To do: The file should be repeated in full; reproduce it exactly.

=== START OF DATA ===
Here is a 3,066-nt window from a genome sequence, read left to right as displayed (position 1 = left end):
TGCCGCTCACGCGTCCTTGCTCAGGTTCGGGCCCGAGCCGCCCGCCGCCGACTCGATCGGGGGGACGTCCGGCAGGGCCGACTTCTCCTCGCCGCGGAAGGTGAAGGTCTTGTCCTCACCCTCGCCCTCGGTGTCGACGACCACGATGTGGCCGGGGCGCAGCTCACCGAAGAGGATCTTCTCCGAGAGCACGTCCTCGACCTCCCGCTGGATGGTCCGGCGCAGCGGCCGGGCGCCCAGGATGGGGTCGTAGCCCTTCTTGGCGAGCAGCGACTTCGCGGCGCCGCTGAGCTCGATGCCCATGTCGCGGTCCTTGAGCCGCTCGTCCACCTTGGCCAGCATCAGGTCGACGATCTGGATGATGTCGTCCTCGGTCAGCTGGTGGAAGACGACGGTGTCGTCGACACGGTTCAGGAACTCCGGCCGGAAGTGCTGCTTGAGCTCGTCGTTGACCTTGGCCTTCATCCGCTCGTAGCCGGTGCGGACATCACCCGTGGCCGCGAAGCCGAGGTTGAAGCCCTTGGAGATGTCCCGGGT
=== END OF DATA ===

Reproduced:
Here is a 3,066-nt window from a genome sequence, read left to right as displayed (position 1 = left end):
TGCCGCTCACGCGTCCTTGCTCAGGTTCGGGCCCGAGCCGCCCGCCGCCGACTCGATCGGGGGGACGTCCGGCAGGGCCGACTTCTCCTCGCCGCGGAAGGTGAAGGTCTTGTCCTCACCCTCGCCCTCGGTGTCGACGACCACGATGTGGCCGGGGCGCAGCTCACCGAAGAGGATCTTCTCCGAGAGCACGTCCTCGACCTCCCGCTGGATGGTCCGGCGCAGCGGCCGGGCGCCCAGGATGGGGTCGTAGCCCTTCTTGGCGAGCAGCGACTTCGCGGCGCCGCTGAGCTCGATGCCCATGTCGCGGTCCTTGAGCCGCTCGTCCACCTTGGCCAGCATCAGGTCGACGATCTGGATGATGTCGTCCTCGGTCAGCTGGTGGAAGACGACGGTGTCGTCGACACGGTTCAGGAACTCCGGCCGGAAGTGCTGCTTGAGCTCGTCGTTGACCTTGGCCTTCATCCGCTCGTAGCCGGTGCGGACATCACCCGTGGCCGCGAAGCCGAGGTTGAAGCCCTTGGAGATGTCCCGGGT